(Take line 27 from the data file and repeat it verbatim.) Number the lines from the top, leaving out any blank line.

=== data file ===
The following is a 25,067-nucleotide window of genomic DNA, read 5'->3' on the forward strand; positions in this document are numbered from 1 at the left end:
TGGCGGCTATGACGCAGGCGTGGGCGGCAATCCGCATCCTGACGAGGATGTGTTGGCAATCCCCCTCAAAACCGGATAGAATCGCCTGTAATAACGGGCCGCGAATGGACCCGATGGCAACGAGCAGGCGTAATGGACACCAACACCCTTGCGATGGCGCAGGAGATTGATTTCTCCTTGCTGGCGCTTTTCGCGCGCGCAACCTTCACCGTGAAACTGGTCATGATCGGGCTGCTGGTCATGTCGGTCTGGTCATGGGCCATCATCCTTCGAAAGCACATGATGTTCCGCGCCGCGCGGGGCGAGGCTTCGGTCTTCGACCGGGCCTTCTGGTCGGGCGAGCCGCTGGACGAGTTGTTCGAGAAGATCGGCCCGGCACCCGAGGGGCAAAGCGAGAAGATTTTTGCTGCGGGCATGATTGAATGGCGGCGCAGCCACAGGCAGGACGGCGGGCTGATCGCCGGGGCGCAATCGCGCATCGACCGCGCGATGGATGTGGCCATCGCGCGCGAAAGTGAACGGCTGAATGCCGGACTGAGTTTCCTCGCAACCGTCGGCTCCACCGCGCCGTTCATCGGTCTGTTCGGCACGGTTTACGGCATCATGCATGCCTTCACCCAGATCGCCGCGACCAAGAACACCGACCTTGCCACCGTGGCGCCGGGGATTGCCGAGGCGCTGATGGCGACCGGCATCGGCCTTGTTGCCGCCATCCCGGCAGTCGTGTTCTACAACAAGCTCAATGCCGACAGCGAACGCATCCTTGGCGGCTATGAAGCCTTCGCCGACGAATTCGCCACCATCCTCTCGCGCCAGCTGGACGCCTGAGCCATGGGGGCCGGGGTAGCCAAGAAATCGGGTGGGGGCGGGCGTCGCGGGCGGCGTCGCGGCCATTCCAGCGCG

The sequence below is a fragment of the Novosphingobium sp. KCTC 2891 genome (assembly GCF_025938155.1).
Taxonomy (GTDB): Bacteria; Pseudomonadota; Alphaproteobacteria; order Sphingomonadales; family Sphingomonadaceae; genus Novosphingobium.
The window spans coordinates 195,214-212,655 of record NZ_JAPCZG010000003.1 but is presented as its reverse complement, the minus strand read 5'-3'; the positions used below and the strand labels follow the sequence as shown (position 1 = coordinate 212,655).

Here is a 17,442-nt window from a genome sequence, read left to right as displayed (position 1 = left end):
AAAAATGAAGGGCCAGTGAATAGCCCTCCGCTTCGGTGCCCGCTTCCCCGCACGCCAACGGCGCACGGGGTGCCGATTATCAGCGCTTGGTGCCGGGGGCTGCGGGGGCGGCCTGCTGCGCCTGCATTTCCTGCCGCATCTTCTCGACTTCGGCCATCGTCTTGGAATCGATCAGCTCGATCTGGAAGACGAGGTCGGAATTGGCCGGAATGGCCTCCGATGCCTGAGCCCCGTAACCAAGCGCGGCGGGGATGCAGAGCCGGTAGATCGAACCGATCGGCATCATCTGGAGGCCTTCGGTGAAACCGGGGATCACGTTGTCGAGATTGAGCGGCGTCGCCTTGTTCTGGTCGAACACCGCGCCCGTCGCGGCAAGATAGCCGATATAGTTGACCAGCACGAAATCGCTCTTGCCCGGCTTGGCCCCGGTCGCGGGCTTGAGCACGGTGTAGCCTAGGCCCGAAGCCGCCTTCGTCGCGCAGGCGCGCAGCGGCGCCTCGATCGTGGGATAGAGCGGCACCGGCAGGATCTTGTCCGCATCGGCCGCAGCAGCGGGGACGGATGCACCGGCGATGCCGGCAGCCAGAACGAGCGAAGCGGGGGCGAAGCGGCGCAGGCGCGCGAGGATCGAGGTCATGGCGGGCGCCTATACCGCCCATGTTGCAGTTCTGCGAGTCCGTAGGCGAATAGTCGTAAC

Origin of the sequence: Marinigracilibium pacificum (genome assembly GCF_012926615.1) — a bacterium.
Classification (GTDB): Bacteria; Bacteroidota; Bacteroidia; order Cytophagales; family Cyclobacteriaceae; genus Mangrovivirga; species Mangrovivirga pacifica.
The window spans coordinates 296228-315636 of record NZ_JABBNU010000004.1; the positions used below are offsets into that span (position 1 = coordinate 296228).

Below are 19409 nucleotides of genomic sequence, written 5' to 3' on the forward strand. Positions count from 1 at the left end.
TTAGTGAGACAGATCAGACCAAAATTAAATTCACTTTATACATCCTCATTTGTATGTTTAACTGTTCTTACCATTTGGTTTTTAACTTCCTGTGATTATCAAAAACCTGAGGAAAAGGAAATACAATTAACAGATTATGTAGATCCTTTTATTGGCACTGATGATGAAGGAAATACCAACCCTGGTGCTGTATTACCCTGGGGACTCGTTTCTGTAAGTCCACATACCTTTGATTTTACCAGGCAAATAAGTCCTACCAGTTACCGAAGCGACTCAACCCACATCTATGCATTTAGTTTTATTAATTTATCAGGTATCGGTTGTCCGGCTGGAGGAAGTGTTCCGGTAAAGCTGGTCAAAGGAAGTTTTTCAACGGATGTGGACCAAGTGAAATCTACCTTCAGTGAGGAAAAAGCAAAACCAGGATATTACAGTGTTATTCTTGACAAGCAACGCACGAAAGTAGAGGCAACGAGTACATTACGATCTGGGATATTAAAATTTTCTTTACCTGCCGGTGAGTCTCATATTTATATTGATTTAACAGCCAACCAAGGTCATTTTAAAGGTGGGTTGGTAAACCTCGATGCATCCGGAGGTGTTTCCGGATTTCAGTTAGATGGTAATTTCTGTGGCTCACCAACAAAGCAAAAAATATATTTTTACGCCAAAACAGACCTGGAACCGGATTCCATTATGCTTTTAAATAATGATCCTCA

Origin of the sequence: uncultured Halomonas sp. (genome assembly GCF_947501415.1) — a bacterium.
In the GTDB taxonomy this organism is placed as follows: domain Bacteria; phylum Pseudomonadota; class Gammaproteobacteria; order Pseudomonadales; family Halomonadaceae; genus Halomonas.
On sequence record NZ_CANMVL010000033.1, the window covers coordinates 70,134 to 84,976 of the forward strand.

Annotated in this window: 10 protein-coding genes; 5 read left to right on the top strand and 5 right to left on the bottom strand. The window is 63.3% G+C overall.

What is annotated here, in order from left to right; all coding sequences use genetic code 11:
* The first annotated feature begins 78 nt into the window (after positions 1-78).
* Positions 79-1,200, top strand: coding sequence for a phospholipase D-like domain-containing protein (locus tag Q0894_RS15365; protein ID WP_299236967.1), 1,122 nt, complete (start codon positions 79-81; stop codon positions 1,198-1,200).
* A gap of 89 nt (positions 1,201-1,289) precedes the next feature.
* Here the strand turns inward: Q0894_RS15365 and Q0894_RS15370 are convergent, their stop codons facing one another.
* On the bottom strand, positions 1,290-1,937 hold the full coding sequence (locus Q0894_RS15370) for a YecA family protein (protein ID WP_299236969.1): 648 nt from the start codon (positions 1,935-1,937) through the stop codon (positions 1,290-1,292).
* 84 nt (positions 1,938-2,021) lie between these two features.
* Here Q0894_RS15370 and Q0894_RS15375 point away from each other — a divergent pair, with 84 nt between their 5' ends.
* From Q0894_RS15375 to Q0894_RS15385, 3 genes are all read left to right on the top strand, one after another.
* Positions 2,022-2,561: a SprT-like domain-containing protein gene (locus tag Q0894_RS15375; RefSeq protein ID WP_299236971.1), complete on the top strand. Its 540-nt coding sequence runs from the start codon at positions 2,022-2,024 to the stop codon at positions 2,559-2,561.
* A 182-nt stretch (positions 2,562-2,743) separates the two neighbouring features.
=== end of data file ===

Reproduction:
* A 182-nt stretch (positions 2,562-2,743) separates the two neighbouring features.